All those letters behind your name……

I am a qualified librarian and I can put a whole long list of letters behind my name. Between my Bachelors degree, my Masters degree and my Associate membership of ALIA, the letters are as long as my actual name.

So when should I use them? This all came from my dad – who is a fitter and turner by trade. I showed him a copy of my beautifully presented report from my study tour and he asked where all the letters were from behind my name. My dad is very proud of what I have achieved, even if he doesn’t understand the fuss and what its all about, but that question caught me by surprise.

So why didn’t I use the letters – its a formal report, going to be read by many people in library circles (and maybe some who are not). Would it have been legitimate to list degrees etc on the cover, to further indicate my qualification to conduct this tour, or would it have seemed like bragging to those who already know me and who will also read the report?

What about the presentations I will be doing that will also come out of this study tour? Should I put my qualifications on that, or just leave it as my name and position/library? I have been pondering this at work today, with some of the other librarians and none of us was able to come up with a definitive answer. We thought it would be appropriate to mention qualifications in a speaker’s introduction or on the blurb of a journal article, but anywhere else? We couldn’t decide.

So I thought I would ponder it here and see if any of you had any thoughts on this. We have worked hard for our qualifications, shouldn’t we be more forthright in displaying them and more often? Or is that bragging and inappropriately so in some circumstances. I would love to get your feedback, so please leave a comment and let me know what you think.

By the way, all those letters for me are:
Michelle McLean
Bachelor of Arts in Librarianship, Master of Business in Information Technology and Associate member of the Australian Library and Information Association. At least I can use the letters and not have to spell it out in full!


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    • Sarah on July 10, 2007 at 5:39 pm

    As someone who is not technically part of the “library field” (yet), I would say that it is always appropriate to list one’s credentials on a formal paper, report or journal article. That is what I have seen from those in my field, Audio Engineering/Acoustics, and from other specialized science or academic fields where a Master’s degree is the standard for many of the non-entry-level jobs. I might suggest that you list your membership in AALIA slightly differently, since it’s not a degree. Perhaps: “Michelle McLean,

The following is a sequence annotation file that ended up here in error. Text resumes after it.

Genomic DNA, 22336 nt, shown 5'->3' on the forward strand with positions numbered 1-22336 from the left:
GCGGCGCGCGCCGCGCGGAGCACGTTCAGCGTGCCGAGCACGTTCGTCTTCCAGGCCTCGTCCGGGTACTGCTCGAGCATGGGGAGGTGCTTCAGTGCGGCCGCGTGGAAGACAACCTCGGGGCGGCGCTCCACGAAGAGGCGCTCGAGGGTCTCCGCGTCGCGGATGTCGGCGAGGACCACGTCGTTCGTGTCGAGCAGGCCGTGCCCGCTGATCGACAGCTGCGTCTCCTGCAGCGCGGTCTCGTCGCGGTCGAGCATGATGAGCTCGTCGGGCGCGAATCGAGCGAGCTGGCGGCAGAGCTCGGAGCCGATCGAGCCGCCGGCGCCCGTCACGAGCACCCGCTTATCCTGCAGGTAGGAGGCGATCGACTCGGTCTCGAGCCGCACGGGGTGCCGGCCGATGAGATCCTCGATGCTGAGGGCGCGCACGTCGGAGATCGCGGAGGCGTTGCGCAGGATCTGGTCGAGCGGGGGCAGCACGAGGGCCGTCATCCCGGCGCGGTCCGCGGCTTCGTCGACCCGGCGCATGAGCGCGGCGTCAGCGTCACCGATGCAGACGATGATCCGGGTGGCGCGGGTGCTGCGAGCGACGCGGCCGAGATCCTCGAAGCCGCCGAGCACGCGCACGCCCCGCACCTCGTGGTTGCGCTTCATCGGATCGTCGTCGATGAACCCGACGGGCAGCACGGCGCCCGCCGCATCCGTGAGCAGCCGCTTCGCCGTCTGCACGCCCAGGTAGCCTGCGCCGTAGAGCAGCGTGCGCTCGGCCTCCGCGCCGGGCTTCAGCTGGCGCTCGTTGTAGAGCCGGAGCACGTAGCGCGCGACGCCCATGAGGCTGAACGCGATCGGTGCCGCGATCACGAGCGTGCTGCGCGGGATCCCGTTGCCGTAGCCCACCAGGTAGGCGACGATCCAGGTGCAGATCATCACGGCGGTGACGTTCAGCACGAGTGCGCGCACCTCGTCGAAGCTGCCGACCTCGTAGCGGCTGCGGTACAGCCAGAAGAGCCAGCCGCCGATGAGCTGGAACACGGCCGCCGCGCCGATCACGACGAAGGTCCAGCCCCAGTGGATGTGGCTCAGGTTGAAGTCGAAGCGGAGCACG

BA(Lib), MBIT, member: AALIA” Not sure about the punctuation but that’s the idea. I too am curious how those in the library profession would list their credentials, especially those who might have a PhD as well, and membership in multiple professional associations.

    • Fiona Bradley on July 13, 2007 at 5:21 am

    I usually describe qualifications in bios for articles/conferences.

    My organisation doesn’t permit post-nominals on business cards.

    I do include AALIA (CP) in my email signature after my name.

    So the only time I really use the list is at the top of my Resume.

    • Michelle McLean on July 13, 2007 at 6:45 am

    Thanks for the good advice. I will do that in future when I submit professional reports/articles etc.

    I hadn’t thought about my email signature, so I’ll be sure to fix that up too – especially the bit about the CPD, of which I am a participant.

    • Byron S. Cox, MBA on February 26, 2010 at 8:20 am

    Michelle, here in the united states we usually put the highest degree earned at the end of our name. For example, Tom Smith, PH.D or Dr. Tom Smith, Tom Smith, BS or Tom Smith, MS. Bachelor of Science or Master of Science. IT well know that if you have a masters, you have a bachelor. We also list special liscene. RN registar nurse, never membership of an business. But under the name job titles (CEO,COO,CIO) so on.

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